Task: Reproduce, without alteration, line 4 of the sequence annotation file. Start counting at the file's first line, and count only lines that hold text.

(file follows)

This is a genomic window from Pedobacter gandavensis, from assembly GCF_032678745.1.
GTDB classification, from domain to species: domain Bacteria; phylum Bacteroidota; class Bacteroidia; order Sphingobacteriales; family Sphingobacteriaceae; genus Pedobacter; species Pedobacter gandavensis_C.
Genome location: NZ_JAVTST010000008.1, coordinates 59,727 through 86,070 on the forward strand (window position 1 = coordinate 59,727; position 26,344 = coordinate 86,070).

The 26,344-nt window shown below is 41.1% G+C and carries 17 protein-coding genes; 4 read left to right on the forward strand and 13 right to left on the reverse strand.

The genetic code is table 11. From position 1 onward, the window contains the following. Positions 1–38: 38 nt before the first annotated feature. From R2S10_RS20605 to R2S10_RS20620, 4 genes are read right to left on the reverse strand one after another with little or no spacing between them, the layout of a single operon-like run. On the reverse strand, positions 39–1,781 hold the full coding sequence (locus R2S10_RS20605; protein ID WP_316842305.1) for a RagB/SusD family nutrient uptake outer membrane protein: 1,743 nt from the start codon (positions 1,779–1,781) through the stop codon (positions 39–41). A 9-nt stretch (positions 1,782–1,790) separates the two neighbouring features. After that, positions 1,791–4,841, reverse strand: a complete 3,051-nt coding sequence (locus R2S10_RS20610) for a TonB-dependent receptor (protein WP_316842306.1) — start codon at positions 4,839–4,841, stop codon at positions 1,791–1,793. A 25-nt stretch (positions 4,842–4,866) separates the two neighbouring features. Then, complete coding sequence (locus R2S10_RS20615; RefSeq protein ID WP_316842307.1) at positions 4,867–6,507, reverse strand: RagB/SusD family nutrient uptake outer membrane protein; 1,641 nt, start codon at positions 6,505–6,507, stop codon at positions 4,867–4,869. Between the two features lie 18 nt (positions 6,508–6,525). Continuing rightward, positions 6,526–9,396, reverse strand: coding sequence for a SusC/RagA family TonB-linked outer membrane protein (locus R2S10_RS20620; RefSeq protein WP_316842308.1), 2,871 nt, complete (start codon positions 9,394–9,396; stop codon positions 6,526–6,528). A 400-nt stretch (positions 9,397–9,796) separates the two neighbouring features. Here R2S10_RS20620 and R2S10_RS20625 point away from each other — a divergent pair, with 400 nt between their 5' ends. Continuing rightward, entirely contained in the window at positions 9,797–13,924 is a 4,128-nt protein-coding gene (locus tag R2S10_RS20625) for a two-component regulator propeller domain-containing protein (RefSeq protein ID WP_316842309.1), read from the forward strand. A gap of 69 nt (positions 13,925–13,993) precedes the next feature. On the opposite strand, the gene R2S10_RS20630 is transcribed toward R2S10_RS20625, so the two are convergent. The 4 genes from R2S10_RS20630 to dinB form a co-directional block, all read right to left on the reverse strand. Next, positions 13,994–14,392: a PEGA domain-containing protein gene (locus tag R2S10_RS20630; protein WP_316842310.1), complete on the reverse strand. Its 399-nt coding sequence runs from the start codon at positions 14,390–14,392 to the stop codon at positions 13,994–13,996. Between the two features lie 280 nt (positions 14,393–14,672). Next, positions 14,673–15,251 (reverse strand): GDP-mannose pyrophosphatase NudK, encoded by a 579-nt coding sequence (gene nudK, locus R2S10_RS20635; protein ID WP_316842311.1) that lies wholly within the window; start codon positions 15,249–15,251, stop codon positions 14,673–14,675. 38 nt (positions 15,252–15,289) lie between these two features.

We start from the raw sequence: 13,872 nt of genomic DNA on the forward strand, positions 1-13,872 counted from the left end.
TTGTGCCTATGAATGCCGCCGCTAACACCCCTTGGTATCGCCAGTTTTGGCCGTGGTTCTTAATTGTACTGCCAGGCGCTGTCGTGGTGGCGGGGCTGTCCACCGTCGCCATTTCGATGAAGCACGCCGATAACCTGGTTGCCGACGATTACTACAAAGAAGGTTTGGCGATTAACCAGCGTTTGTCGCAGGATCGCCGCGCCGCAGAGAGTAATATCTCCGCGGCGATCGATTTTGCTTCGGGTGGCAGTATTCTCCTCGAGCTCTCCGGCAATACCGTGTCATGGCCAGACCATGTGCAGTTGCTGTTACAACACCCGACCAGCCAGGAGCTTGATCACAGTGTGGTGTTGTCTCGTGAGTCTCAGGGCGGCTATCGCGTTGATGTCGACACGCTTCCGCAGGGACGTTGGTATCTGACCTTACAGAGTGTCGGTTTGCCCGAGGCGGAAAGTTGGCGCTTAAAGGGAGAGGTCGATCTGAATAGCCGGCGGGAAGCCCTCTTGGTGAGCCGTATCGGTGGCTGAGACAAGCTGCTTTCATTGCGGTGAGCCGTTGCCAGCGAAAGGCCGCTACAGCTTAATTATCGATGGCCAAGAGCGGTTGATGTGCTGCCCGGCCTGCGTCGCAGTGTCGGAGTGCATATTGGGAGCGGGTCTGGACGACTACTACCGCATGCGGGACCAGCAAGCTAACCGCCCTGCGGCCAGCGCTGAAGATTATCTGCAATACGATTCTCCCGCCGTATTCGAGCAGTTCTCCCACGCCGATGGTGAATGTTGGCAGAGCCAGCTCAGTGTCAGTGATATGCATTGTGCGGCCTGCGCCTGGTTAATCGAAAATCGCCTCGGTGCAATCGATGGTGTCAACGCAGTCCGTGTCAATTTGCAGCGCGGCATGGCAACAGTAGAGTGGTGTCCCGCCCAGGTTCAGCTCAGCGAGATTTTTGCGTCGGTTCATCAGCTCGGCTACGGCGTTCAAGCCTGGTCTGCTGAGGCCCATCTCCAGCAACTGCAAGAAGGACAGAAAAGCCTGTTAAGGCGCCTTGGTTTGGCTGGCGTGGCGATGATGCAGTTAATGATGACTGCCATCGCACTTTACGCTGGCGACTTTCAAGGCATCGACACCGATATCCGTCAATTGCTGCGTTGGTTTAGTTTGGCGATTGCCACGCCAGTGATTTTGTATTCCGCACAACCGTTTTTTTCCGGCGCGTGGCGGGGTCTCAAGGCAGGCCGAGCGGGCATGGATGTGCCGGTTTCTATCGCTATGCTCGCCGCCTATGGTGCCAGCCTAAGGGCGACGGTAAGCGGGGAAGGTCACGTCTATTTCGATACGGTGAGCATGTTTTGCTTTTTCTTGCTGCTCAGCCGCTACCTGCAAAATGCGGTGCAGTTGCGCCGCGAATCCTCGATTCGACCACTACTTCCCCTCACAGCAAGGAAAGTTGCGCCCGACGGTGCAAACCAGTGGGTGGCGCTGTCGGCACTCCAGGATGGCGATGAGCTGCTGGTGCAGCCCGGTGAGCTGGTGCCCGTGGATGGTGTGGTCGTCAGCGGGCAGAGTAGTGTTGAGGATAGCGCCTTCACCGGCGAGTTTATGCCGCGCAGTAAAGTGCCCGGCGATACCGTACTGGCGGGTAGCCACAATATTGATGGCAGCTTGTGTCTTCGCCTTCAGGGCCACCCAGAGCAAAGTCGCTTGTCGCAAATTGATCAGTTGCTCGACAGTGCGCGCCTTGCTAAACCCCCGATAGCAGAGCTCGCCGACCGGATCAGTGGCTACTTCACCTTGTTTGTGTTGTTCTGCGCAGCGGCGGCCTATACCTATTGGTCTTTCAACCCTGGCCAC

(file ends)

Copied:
The 26,344-nt window shown below is 41.1% G+C and carries 17 protein-coding genes; 4 read left to right on the forward strand and 13 right to left on the reverse strand.